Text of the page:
Here at Where's Runnicles I have tended to be a little critical of Jonathan Mills's Edinburgh programmes. For me there have been two major issues, the weakness of the opera programme despite some standout performances, and the flimsy nature of several of Mills’s themes (particularly the Artists without Borders one). On both issues the 2011 programme answers my criticisms. There is some fantastic opera, and the theme really stands out in offerings across the various artforms.
The opera programme is one of the most exciting of recent years. Top of the list for me is the opportunity to hear Strauss’s too rarely performed Die Frau ohne Schatten from Gergiev and the Mariinsky Opera. Now there are caveats about this, no information on the cast has been provided, and my impression is that the Mariinsky are not always reliable in non-Russian repertoire. Despite this Gergiev led a pretty good performance of Elektra with the LSO last year, and this opera is so rarely staged that any chance to see it is to be welcomed. I can’t comment on Jonathan Kent’s credentials to direct it as I don’t think I’ve seen any of his work but judging by reviews in the FT and from Opera News an exciting evening is in prospect. Considering the expense and complexity of doing it this is a bold programming choice by Mills and to be commended. One caveat – to stage three performances of a Strauss in a row (and especially this Strauss) is most unusual and I would suspect that the singers must vary from performance to performance – if this is not so it would seem highly advisable to attend the first night.
Of equal excitement for me, given my by now well known Rossini obsession, is the chance to see a staged production of Semiramide. Singers, conductor and director are all unknown to me, but again this strikes me as a bold and inventive piece of programming from Mills. I cannot recall a previous production of this opera in the UK in all the time I have been a regular opera-goer.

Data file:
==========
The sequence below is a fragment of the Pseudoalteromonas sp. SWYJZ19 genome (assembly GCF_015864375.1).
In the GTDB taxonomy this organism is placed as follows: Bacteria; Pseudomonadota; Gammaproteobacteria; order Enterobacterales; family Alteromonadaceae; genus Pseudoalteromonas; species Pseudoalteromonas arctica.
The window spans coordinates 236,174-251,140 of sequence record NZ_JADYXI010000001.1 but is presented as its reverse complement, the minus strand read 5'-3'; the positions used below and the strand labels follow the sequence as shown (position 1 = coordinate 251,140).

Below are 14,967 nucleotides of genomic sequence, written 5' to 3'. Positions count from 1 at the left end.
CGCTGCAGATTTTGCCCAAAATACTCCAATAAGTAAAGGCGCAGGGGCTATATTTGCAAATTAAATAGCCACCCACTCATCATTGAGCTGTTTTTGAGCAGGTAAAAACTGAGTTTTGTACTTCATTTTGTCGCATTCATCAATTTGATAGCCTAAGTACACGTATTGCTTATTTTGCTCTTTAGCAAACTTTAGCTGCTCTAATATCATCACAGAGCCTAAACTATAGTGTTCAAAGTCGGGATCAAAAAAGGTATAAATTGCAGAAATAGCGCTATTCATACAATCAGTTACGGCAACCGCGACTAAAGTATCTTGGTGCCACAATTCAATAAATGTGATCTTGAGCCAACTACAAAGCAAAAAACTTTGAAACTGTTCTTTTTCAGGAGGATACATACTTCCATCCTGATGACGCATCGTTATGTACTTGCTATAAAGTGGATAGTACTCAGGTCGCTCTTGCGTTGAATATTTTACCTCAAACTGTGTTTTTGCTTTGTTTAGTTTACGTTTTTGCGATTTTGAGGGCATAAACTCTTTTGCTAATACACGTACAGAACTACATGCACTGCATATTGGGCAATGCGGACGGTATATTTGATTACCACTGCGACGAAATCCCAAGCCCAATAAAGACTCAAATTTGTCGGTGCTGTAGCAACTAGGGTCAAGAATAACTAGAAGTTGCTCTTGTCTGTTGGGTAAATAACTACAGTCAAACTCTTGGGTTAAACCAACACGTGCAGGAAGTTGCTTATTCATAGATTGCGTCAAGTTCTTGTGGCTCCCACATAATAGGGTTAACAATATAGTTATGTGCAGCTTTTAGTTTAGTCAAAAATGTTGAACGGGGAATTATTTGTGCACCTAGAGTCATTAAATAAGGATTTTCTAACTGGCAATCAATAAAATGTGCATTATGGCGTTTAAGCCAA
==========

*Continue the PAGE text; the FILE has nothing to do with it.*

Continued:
The third staged opera is in a different category once again, and speaks to the way that Mills’s theme informs every strand of this year’s programme. The Shanghai Peking Opera Troupe bring a Chinese interpretation of Hamlet. I have no idea what this might be like, but one of the things a Festival should do is expose its audience to the unfamiliar. An intriguing prospect.
For concert opera, Mills offers us a further two shows. Massenet seems to be in vogue at the moment, with two of his works about to grace the Covent Garden stage. I heard Andrew Davis conduct Britten’s Midsummer Night’s Dream in Chicago last autumn with Erin Wall I think as Titania and it was slightly disappointing. On the other hand the RSNO are very strong in French repertoire at present, and Erin Wall was stunning in Mahler 8 last year. Again this is an opportunity to hear a rare piece live, since we usually only get the Meditation and may well be worth an experimental trip – though I might hold off and see what my views on Massenet are after the Royal Opera Cendrillon.